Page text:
which means that only anti-revisionist party in Serbia , NKPJ is holding the same statement as all other anti-revisionist parties in the world. Yugoslavia was revisionist and its split from USSR was wrong

    • I’m not sure it is the same view.

      NKPJ, believes Yugoslav socialism was worth defending, and existed until 1990. Many others, including those being polemicized against above, said Yugoslav socialism ceased to exist in 1948 or never existed at all. This is an important difference, as I see it.

  4. yes socialism existed untill 1990 but quite bad one. New economical model in 1948 brought inside concurence. Thats inacceptable. Party members formed their national bureaucracies , which led to first national tensions , which republic gets more money , and what republic has the main role. Federal model was bad. Splitting from the bloc that was unique at the time was big error. Practicaly for nothing. No one thought Stalins suggestions are bad for any reasons. Yugoslav national bureaucrats just wanted their seats for themselves. Including Tito with his charisma vision of leading country into socialism. He just enjoyed his excentricism and trips around third world

  5. I think May9’s article is very interesting and helpful. It recognizes that Titoism was a revisionist trend, recognizes much of the context in which it was discussed, and takes the correct position that despite Tito’s revisionism, Yugoslavia remained a socialist country until 1990 and ought to have been defended.

    I think there is a contextual point that needs to be made about the “sectarianism” of the CCP’s polemic, which May9 correctly challenges. The CCP’s polemic on Yugoslavia that May9 discusses here was written as part of a struggle against Soviet revisionism over whether or not to uphold the Moscow “Declaration” and “Statement” of 1957 and 1960. These two meetings in Moscow are where the struggle between Marxism-Leninism and revisionism developed, and the open polemics between the Chinese and Albanians, on the one hand, and the Soviets and their supporters on the other, are all dealing with points developing from those meetings.

    Importantly, the Chinese and Albanians were able, against the wishes of the Soviet Party, to get language into these documents condemning revisionism as the main danger within the international communist movement, as opposed to dogmatism, as Khrushchev and co. insisted. The struggle that unfolded from this was a struggle over the direction of the international communist movement, and the question of Yugoslavia was an important part of this struggle, if for no other reason than Titoism was the referent of the term “modern revisionism” prior to the open polemics against Khrushchev. (For a fascinating discussion of all of this, see Enver Hoxha’s memoirs, The Khrushchevites. While there is certainly much to disagree with in this book, I find it very helpful in terms of contextualizing the unfolding of the anti-revisionist struggle at that time.)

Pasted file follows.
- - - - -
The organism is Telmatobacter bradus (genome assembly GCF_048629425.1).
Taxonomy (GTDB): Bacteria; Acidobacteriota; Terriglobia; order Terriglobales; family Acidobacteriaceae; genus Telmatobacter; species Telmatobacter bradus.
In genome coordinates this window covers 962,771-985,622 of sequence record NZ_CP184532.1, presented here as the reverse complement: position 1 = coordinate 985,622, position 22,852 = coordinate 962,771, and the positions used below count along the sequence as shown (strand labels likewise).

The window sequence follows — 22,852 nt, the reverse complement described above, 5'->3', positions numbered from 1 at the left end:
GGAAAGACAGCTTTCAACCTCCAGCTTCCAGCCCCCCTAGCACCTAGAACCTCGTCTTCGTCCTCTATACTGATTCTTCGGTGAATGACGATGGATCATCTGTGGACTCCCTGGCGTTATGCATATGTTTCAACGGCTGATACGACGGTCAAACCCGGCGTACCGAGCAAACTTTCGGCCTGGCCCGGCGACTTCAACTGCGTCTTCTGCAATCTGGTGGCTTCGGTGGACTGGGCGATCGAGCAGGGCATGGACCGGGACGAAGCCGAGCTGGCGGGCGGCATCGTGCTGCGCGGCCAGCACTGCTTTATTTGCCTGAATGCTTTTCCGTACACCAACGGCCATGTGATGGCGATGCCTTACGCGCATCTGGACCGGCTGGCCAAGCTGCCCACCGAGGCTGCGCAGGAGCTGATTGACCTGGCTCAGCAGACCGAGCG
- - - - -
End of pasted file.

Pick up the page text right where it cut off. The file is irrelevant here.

So, in my mind, it is unreasonable to call the Chinese polemic “sectarian” when, right or wrong, it was based on the line developed by the whole international communist movement at those meetings.

    Second, it is worth exploring the criticisms of the Yugoslav communists that were accepted by the international communist movement at the time. James Klugmann, in his 1951 article “Titoism, A Tool of Capitalism and Imperialism” (originally a chapter of Klugmann’s book From Trotsky to Tito, though I’m reading it in the collection Collapse of the Soviet Union: Causes and Lessons, from the International Communist Seminar. Unfortunately I’ve not been able to locate the article online.) argues that the main criticisms levelled at the Titoites in 1948 were that they (1) were putting forward a theory of smooth and peaceful transition to socialism, (2) they were refusing to recognize any class differentiation among the peasantry, and (3), they were rejecting the Marxist-Leninist principle of the leading role of the working class by declaring the peasantry, not the working class, the most stable foundation of the Yugoslav state. The argument is that they were building a bourgeois nationalist Kulak Party, and that their opportunism arose from this class basis.

    So based on this, it would appear that the 1948 Cominform resolution, put forward by the Soviet Party and adopted by the whole of the Socialist bloc, had more with which to take issue than the Yugoslav Party’s policy on Greece. This contradicts May9’s contention that revisionist opportunism arose in the Yugoslav party after they were expelled from the Cominform in 1948.

    What should we make of this? Was Stalin just cooking these charges up out of nowhere to get rid of Tito? I tend to doubt it. I think this needs further study and exploration.